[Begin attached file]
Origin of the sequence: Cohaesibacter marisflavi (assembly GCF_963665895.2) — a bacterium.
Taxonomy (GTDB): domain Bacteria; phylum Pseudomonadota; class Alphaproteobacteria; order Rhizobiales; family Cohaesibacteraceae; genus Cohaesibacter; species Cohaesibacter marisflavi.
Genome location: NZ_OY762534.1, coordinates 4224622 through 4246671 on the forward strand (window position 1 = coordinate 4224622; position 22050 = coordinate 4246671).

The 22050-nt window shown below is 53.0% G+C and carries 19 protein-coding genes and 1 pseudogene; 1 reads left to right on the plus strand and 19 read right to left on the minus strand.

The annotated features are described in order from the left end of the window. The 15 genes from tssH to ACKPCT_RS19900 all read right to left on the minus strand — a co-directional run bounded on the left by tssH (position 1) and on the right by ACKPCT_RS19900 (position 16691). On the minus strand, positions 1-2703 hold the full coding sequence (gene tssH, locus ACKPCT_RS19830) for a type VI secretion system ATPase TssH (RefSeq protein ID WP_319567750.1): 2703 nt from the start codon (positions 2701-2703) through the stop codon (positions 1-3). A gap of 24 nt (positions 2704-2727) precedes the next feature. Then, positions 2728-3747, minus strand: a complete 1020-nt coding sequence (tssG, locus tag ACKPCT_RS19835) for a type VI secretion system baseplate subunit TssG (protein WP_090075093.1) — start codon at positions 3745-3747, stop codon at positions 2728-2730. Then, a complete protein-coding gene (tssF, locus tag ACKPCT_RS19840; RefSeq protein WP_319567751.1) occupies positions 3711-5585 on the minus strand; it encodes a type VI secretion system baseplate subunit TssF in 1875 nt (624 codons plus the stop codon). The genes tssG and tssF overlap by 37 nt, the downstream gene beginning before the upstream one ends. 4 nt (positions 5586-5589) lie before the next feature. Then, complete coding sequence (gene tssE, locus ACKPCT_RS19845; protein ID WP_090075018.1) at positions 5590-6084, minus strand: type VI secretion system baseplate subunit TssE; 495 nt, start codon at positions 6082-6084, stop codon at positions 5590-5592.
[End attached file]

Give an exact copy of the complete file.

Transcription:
Origin of the sequence: Cohaesibacter marisflavi (assembly GCF_963665895.2) — a bacterium.
Taxonomy (GTDB): domain Bacteria; phylum Pseudomonadota; class Alphaproteobacteria; order Rhizobiales; family Cohaesibacteraceae; genus Cohaesibacter; species Cohaesibacter marisflavi.
Genome location: NZ_OY762534.1, coordinates 4224622 through 4246671 on the forward strand (window position 1 = coordinate 4224622; position 22050 = coordinate 4246671).

The 22050-nt window shown below is 53.0% G+C and carries 19 protein-coding genes and 1 pseudogene; 1 reads left to right on the plus strand and 19 read right to left on the minus strand.

The annotated features are described in order from the left end of the window. The 15 genes from tssH to ACKPCT_RS19900 all read right to left on the minus strand — a co-directional run bounded on the left by tssH (position 1) and on the right by ACKPCT_RS19900 (position 16691). On the minus strand, positions 1-2703 hold the full coding sequence (gene tssH, locus ACKPCT_RS19830) for a type VI secretion system ATPase TssH (RefSeq protein ID WP_319567750.1): 2703 nt from the start codon (positions 2701-2703) through the stop codon (positions 1-3). A gap of 24 nt (positions 2704-2727) precedes the next feature. Then, positions 2728-3747, minus strand: a complete 1020-nt coding sequence (tssG, locus tag ACKPCT_RS19835) for a type VI secretion system baseplate subunit TssG (protein WP_090075093.1) — start codon at positions 3745-3747, stop codon at positions 2728-2730. Then, a complete protein-coding gene (tssF, locus tag ACKPCT_RS19840; RefSeq protein WP_319567751.1) occupies positions 3711-5585 on the minus strand; it encodes a type VI secretion system baseplate subunit TssF in 1875 nt (624 codons plus the stop codon). The genes tssG and tssF overlap by 37 nt, the downstream gene beginning before the upstream one ends. 4 nt (positions 5586-5589) lie before the next feature. Then, complete coding sequence (gene tssE, locus ACKPCT_RS19845; protein ID WP_090075018.1) at positions 5590-6084, minus strand: type VI secretion system baseplate subunit TssE; 495 nt, start codon at positions 6082-6084, stop codon at positions 5590-5592.